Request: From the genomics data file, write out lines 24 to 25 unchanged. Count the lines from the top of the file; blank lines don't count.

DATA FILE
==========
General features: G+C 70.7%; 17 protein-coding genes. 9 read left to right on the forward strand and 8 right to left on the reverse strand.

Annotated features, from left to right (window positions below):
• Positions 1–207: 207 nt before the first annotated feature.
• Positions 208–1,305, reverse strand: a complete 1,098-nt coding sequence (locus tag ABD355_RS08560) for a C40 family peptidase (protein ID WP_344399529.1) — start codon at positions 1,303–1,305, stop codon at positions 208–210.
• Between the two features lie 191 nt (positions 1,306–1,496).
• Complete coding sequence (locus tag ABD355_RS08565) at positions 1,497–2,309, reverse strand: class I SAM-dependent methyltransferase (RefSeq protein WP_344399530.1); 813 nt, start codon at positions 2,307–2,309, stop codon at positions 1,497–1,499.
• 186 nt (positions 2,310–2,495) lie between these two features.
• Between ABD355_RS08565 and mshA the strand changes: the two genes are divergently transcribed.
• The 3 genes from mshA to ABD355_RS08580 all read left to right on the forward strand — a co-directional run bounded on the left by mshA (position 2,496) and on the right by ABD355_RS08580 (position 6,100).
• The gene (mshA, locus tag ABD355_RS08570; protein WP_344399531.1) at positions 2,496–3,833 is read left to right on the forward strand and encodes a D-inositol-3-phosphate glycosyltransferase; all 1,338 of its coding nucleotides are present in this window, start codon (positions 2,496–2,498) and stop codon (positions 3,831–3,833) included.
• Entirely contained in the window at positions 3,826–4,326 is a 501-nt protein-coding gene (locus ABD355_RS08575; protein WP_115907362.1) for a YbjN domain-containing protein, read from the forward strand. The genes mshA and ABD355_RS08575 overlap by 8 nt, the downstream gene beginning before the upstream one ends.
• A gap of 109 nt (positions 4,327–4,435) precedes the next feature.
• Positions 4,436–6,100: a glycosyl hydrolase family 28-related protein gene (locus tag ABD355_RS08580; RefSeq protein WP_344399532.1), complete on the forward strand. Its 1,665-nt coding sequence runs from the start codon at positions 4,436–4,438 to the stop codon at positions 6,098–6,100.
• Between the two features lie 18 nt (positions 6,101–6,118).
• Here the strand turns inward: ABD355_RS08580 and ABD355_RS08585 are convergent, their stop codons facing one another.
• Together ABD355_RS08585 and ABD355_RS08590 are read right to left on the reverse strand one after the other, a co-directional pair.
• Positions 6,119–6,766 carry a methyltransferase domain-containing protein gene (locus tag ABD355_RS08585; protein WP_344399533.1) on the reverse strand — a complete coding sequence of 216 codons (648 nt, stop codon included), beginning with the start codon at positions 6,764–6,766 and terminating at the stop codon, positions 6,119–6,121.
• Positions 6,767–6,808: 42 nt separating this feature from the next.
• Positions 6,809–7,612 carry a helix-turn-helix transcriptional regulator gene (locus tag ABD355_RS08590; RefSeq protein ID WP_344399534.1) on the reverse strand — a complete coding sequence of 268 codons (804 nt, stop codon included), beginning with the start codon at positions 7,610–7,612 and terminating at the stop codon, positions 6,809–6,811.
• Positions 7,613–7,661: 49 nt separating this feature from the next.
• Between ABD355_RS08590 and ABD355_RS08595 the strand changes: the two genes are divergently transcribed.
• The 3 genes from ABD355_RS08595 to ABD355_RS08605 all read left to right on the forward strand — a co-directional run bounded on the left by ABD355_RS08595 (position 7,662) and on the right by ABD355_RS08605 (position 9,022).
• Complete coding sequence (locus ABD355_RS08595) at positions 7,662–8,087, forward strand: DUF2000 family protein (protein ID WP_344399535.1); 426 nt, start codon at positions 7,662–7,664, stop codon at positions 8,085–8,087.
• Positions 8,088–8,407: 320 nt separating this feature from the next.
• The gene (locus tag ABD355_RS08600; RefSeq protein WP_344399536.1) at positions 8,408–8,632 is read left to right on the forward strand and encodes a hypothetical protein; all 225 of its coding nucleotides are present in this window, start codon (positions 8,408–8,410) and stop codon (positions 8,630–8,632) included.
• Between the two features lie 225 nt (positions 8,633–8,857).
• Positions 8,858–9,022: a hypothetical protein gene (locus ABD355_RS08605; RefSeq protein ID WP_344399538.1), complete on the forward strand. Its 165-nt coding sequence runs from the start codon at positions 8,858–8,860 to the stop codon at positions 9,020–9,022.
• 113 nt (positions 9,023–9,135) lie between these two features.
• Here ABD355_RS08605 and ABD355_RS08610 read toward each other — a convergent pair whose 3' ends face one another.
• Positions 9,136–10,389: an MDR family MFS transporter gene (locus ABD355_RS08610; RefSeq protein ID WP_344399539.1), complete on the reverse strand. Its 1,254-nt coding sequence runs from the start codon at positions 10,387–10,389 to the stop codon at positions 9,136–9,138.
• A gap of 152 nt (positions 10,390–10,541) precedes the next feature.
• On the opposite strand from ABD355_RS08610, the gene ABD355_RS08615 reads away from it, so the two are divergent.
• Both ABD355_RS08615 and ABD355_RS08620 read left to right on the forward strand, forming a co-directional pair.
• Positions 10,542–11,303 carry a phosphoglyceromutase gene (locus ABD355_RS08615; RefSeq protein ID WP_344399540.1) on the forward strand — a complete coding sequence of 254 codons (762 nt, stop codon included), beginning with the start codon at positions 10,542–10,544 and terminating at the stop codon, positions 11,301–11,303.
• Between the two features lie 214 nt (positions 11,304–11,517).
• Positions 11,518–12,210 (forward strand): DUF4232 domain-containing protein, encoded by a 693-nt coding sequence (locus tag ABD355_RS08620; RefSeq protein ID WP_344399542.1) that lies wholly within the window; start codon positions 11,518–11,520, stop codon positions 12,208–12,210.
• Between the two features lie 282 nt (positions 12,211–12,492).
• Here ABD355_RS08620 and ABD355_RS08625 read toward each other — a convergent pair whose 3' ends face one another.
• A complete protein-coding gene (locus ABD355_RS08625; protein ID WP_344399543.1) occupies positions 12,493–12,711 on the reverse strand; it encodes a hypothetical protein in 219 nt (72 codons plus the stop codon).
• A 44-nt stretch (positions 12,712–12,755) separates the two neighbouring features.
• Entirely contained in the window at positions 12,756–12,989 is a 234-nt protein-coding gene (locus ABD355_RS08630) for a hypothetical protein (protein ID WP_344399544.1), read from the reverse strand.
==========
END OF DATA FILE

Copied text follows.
• Positions 8,088–8,407: 320 nt separating this feature from the next.
• The gene (locus tag ABD355_RS08600; RefSeq protein WP_344399536.1) at positions 8,408–8,632 is read left to right on the forward strand and encodes a hypothetical protein; all 225 of its coding nucleotides are present in this window, start codon (positions 8,408–8,410) and stop codon (positions 8,630–8,632) included.